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Making the case for web-based self-archiving

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  • Law

Abstract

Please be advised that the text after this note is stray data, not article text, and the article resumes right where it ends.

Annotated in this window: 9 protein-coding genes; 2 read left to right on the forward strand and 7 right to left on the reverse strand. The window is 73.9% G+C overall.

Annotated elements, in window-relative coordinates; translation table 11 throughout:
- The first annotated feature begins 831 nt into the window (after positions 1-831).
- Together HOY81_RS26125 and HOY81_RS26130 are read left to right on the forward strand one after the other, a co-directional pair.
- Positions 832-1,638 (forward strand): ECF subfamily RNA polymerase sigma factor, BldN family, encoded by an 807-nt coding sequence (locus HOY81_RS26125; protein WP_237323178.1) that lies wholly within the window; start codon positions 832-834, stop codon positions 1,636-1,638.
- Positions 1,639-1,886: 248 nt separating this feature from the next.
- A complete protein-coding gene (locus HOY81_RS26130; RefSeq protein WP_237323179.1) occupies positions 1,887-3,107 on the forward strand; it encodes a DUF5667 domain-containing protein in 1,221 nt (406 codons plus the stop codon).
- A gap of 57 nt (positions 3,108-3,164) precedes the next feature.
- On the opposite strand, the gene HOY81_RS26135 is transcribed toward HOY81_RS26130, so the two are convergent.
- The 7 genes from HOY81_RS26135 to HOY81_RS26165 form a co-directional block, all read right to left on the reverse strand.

Canada is not yet maximising the return on its public investment in research. Canadian research councils spend 1.5 billion dollars annually. Canada produces at least 50,000 research journal articles per year, but if it is worth funding and doing at all, research must be not only published, but used, applied and built upon by other researchers (‘citation impact’). The online-age practice of self-archiving has been shown to increase citation impact by a dramatic 50-250%, but so far only 15% of researchers are doing it spontaneously. Citation impact is rewarded by universities (through promotions and salary increases) and by research-funders such as SSHRC (through grant funding and renewal) at a conservative estimate of 100 dollars per citation. If we multiply this by the 85% of Canada's annual journal article output that is not yet self-archived, this translates into an annual loss of 2.125 million dollars in revenue to Canadian researchers for not having done (or delegated) the few extra keystrokes per article it would have taken to self-archive their final drafts. But this impact loss translates into a far bigger one for the Canadian public, if we reckon it as the loss of potential returns on its research investment. As a proportion of the Canada’s yearly 1.5 bn dollars research expenditure (yielding 50,000 articles x 5.9 = 295,000 citations), our conservative estimate would be 50% x 85% x 1.5 bn = 640 mn dollars worth of loss in potential research impact(125,375 potential citations lost). The solution is obvious, and it is the one the RCUK is proposing in the UK: to extend the existing universal 'publish or perish' requirement to 'publish and also self-archive your final draft on your institutional website'. The time to close this 50%-250% research impact gap is already well overdue. This is the historic moment for Canada to set an example for the world, showing how to maximise the return on the public investment in research in the online era.

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